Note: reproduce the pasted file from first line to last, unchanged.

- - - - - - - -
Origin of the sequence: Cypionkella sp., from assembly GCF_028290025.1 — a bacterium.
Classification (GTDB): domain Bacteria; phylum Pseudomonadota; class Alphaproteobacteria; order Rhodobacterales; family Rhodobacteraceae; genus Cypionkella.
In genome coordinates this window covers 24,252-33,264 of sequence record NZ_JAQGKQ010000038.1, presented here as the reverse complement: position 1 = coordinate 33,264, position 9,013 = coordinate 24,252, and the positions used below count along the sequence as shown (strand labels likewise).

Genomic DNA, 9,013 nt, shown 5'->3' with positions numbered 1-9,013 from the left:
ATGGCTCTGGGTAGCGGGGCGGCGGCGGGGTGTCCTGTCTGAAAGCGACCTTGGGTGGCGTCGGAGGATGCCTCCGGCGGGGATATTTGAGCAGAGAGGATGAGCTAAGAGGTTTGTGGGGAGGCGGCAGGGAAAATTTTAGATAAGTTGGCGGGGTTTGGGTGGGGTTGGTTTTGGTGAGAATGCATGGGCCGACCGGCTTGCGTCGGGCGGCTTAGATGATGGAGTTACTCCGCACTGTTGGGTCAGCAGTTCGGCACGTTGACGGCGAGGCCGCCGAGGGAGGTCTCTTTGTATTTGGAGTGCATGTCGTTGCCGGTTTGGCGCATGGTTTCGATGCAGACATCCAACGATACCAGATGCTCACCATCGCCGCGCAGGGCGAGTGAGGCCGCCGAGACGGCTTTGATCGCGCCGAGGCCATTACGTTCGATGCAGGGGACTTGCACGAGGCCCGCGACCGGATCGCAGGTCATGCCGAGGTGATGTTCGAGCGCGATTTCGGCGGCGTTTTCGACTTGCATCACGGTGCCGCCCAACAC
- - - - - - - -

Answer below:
Origin of the sequence: Cypionkella sp., from assembly GCF_028290025.1 — a bacterium.
Classification (GTDB): domain Bacteria; phylum Pseudomonadota; class Alphaproteobacteria; order Rhodobacterales; family Rhodobacteraceae; genus Cypionkella.
In genome coordinates this window covers 24,252-33,264 of sequence record NZ_JAQGKQ010000038.1, presented here as the reverse complement: position 1 = coordinate 33,264, position 9,013 = coordinate 24,252, and the positions used below count along the sequence as shown (strand labels likewise).

Genomic DNA, 9,013 nt, shown 5'->3' with positions numbered 1-9,013 from the left:
ATGGCTCTGGGTAGCGGGGCGGCGGCGGGGTGTCCTGTCTGAAAGCGACCTTGGGTGGCGTCGGAGGATGCCTCCGGCGGGGATATTTGAGCAGAGAGGATGAGCTAAGAGGTTTGTGGGGAGGCGGCAGGGAAAATTTTAGATAAGTTGGCGGGGTTTGGGTGGGGTTGGTTTTGGTGAGAATGCATGGGCCGACCGGCTTGCGTCGGGCGGCTTAGATGATGGAGTTACTCCGCACTGTTGGGTCAGCAGTTCGGCACGTTGACGGCGAGGCCGCCGAGGGAGGTCTCTTTGTATTTGGAGTGCATGTCGTTGCCGGTTTGGCGCATGGTTTCGATGCAGACATCCAACGATACCAGATGCTCACCATCGCCGCGCAGGGCGAGTGAGGCCGCCGAGACGGCTTTGATCGCGCCGAGGCCATTACGTTCGATGCAGGGGACTTGCACGAGGCCCGCGACCGGATCGCAGGTCATGCCGAGGTGATGTTCGAGCGCGATTTCGGCGGCGTTTTCGACTTGCATCACGGTGCCGCCCAACAC